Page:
Abstract: Economic decision making is governed by complex problems. During complex problem solving, not all relevant information will be available to the decision-maker at first sight. Knowledge is derived from generally incomplete information and is accompanied by uncertainty. This can lead to falsely confirming one?s understanding of the true rules governing a complex problem. Bad choices can then lead to good outcomes, further strengthening a wrong mental model, eventually leading to inefficient strategies. The decision-maker can then either rely on old strategies or begin to gather new information, perform counterintuitive actions to override former rule knowledge and thus engage in non-routine problem solving. Curiosity might favor such behavior, as it is the recognition, pursuit and desire to explore uncertain and ambiguous events. To analyze the decision patterns of participants who are more successful in overcoming routine and to find possible correlations with curiosity, two hundred sixty-two US-American Mturks completed both a curiosity questionnaire and an experiment in the form of a cognitive puzzle game. High values in ?Joyous Exploration? were not associated with larger numbers of experimental decisions, while about 10 % of the participants who succeeded in obtaining true rule knowledge performed less experimental decisions, reported higher response times, but solved the experiment more efficiently. As shown, overcoming routine is an essential ?21st Century skill? in economic decision making that requires learning from unexpected feedback, benefits from reflection time and is shown to be a serious mental challenge.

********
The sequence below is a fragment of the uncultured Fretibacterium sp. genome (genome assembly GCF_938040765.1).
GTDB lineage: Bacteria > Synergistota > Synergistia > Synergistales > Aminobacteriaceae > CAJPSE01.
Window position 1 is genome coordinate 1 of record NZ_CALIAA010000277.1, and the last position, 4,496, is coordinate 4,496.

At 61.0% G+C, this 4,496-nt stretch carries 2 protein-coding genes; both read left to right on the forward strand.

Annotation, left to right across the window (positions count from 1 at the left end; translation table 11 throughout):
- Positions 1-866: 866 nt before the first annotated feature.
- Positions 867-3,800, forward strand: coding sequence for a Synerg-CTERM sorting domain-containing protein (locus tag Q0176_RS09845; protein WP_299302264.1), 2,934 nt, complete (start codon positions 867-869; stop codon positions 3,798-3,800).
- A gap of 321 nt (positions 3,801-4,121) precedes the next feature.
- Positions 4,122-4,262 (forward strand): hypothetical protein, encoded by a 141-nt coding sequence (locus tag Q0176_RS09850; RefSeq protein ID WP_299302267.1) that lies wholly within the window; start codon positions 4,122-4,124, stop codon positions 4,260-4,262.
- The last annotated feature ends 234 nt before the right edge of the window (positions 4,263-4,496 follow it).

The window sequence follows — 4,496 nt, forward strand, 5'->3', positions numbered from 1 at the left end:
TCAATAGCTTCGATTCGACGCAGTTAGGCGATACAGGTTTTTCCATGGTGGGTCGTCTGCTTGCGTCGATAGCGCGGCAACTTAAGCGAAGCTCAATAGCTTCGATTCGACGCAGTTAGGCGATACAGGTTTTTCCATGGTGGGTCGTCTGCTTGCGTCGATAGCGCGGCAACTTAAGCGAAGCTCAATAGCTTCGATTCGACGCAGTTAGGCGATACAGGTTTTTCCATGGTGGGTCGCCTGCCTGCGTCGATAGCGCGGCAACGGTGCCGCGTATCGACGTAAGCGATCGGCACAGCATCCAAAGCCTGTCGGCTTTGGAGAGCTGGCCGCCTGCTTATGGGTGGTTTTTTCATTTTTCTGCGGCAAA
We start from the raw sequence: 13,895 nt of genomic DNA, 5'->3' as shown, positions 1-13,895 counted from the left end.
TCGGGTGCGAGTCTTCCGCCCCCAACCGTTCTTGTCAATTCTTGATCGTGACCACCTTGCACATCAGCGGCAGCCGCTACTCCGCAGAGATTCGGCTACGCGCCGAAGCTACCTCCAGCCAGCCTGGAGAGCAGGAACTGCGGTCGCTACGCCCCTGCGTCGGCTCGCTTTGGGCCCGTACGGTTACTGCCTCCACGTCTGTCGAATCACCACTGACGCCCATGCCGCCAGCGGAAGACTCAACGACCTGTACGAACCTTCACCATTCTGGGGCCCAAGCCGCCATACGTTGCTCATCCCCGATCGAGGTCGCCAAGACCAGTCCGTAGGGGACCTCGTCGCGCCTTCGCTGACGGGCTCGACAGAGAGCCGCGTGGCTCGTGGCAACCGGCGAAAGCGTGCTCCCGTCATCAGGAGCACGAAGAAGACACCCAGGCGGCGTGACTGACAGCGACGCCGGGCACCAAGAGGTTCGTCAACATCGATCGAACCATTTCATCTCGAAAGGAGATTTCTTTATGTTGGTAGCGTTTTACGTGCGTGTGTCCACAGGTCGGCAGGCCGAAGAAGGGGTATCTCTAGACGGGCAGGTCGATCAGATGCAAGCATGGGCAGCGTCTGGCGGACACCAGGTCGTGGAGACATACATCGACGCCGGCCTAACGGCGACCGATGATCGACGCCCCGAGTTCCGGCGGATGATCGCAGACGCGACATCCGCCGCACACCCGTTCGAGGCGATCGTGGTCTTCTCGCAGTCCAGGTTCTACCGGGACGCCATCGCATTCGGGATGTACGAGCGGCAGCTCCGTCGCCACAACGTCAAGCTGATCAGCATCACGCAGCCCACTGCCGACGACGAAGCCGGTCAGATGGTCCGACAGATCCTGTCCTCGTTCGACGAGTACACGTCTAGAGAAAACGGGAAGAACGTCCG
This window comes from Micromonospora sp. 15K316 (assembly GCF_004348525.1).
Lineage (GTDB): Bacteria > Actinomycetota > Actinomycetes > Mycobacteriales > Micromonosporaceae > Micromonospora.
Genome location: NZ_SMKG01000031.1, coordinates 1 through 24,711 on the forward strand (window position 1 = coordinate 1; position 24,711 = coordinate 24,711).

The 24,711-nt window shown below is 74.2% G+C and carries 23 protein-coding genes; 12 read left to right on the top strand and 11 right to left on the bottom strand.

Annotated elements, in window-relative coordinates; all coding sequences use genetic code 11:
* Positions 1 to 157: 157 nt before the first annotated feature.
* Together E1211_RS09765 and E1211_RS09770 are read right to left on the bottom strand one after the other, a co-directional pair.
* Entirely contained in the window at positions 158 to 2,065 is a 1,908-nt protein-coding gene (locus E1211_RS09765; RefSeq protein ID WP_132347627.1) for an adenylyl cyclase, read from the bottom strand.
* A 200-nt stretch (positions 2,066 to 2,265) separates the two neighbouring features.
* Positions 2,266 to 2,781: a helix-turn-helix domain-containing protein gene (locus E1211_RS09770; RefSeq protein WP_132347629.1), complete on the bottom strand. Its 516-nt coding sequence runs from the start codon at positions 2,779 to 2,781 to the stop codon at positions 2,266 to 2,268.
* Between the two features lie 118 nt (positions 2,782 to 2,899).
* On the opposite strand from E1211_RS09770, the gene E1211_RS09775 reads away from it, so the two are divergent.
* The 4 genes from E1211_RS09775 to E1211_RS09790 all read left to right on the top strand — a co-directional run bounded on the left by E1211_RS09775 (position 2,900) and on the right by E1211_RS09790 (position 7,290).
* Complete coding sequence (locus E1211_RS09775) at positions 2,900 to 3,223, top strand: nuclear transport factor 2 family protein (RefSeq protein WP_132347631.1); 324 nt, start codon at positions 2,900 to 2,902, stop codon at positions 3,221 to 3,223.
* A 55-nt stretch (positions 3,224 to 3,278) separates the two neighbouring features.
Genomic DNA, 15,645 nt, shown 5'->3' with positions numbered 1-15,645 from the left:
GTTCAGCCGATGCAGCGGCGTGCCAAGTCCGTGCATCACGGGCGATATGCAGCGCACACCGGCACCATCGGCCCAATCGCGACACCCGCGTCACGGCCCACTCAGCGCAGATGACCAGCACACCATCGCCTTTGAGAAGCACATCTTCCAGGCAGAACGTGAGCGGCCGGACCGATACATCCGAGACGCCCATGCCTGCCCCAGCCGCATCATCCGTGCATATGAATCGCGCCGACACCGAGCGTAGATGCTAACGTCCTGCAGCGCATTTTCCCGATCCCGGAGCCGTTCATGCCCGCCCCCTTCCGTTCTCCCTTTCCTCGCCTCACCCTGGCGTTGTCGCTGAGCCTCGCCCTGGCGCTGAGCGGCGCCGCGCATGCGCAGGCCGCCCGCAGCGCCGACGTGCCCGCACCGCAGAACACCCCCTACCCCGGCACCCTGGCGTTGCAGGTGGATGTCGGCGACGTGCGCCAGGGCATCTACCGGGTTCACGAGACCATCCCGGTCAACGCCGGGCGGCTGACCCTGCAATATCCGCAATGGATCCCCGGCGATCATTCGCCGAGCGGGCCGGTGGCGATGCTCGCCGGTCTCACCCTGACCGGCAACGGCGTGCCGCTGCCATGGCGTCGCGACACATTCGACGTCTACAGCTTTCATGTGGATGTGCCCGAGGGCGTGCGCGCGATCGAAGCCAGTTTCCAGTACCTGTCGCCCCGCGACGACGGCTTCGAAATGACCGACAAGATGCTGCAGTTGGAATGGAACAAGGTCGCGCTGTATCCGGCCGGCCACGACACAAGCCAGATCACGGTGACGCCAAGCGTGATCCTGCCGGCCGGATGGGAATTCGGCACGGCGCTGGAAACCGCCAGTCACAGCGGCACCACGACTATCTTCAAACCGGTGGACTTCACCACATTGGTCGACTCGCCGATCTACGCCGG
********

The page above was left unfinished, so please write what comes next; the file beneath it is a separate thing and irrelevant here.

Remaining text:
Keywords: complex problem solving, dynamic decision making, response time, decision bias, mental model, cognitive reflection, overcoming routine, non-routine task, curiosity, emotion
    JEL: D81 D83 D91
    Date: 2019–10
  4. By: Benjamin Enke; Thomas Graeber
    Abstract: This paper introduces a formal definition and an experimental measurement of the concept of cognitive uncertainty: people’s subjective uncertainty about what the optimal action is. This concept allows us to bring together and partially explain a set of behavioral anomalies identified across four distinct domains of decision-making: choice under risk, choice under ambiguity, belief updating, and survey expectations about economic variables. In each of these domains, behavior in experiments and surveys tends to be insensitive to variation in probabilities, as in the classical probability weighting function. Building on existing models of noisy Bayesian cognition, we formally propose that cognitive uncertainty generates these patterns by inducing people to compress probabilities towards a mental default of 50:50. We document experimentally that the responses of individuals with higher cognitive uncertainty indeed exhibit stronger compression of probabilities in choice under risk and ambiguity, belief updating, and survey expectations. Our framework makes predictions that we test using exogenous manipulations of both cognitive uncertainty and the location of the mental default. The results provide causal evidence for the role of cognitive uncertainty in belief formation and choice, which we quantify through structural estimations.
    Keywords: cognitive uncertainty, beliefs, bounded rationality
    Date: 2019
  5. By: Greiner, Ben; Stephanides, Marianne